James Montague (bishop)
James Montague (c.1568–1618) was an English bishop.
He was a graduate of Christ's College, Cambridge, and became in 1596 the first Master of Sidney Sussex College, Cambridge, for which he laid the foundation stone. He was connected to Frances Sidney, founder of the college, his great-aunt: his maternal grandmother was her sister Lucy Sidney. From that time he was a patron of Thomas Gataker. In 1603 he became Dean of the Chapel Royal. Montague was both a courtier and a Calvinist, and closer to the king than George Abbot, Archbishop of Canterbury; he is considered to have influenced James I against the Arminians. With the other courtiers Sir Robert Darcy and John Harington, 1st Baron Harington of Exton, Montague introduced to court circles, and especially those around Henry Frederick, Prince of Wales, the Puritan Arthur Hildersham, and the radical religious figures Henry Jacob and John Burges.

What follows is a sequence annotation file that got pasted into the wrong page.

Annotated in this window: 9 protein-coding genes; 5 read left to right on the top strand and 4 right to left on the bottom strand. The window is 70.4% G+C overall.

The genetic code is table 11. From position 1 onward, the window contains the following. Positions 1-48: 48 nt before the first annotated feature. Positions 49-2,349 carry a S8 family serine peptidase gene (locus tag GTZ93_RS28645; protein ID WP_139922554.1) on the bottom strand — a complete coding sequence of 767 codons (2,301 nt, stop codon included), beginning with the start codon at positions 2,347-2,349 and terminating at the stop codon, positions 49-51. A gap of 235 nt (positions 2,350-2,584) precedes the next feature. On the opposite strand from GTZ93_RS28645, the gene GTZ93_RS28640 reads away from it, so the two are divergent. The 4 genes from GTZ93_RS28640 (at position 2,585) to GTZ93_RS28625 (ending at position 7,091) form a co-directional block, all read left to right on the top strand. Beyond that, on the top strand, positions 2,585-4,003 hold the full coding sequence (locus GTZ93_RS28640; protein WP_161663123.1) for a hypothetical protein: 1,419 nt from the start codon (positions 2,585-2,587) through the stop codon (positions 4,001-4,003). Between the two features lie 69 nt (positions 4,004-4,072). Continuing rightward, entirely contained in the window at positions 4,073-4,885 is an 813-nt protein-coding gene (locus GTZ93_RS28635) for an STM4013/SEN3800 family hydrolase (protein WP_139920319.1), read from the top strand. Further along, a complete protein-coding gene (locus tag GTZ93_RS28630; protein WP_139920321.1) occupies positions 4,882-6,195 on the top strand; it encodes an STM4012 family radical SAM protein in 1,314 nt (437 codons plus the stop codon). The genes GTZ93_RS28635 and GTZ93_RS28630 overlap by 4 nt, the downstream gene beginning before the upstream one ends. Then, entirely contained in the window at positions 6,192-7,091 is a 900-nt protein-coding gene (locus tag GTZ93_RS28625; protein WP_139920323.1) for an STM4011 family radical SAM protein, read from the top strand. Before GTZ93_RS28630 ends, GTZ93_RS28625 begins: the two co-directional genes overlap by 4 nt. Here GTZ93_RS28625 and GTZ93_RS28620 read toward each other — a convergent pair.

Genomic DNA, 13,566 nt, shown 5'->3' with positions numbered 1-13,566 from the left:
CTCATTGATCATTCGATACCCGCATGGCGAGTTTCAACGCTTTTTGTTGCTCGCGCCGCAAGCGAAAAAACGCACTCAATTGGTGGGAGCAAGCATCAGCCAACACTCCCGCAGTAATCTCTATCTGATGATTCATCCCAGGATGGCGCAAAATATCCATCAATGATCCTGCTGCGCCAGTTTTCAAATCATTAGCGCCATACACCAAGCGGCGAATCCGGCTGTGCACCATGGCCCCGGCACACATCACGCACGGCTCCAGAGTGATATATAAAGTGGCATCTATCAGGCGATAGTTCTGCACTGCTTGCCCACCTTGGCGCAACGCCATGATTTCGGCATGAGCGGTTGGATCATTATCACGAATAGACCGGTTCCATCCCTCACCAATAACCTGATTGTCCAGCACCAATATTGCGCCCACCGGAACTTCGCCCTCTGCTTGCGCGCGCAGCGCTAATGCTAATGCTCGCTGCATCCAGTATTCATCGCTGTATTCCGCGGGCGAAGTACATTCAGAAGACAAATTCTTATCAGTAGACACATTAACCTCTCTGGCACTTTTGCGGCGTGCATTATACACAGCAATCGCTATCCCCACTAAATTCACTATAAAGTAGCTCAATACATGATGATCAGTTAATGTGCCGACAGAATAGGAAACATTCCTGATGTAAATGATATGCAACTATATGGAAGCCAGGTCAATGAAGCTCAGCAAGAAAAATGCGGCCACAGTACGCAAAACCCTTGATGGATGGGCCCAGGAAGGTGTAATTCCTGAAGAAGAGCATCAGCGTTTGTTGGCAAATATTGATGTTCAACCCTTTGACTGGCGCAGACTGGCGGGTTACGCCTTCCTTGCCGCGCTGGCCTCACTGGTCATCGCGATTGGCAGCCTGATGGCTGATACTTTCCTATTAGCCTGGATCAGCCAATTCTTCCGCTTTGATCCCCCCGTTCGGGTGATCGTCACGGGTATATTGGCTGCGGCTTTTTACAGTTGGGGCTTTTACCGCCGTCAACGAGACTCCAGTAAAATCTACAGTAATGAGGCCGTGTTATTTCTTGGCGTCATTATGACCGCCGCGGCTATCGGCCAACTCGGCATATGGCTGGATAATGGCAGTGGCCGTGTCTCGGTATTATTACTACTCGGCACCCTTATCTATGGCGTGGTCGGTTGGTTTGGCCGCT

He edited the collected works of James I; it has been said that his introductions "push the art of panegyric close to deification". He had worked with James on An Apologie for the Oath of Allegiance in 1607, at Royston and Newmarket, reading to James the four volumes of the works of Cardinal Bellarmine.
He was Dean of Lichfield in 1603, Dean of Worcester in 1604, Bishop of Bath and Wells in 1608 and Bishop of Winchester in 1616. At Bath and Wells, he contributed to the legend of the Holy Thorn of Glastonbury, in an entertainment for Anne of Denmark, when the character of Joseph of Arimathea presented boughs to the Queen. He is buried in an alabaster tomb in Bath Abbey.
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|New title||Master of Sidney Sussex College, Cambridge
|Church of England titles|
|Bishop of Bath and Wells
|Bishop of Winchester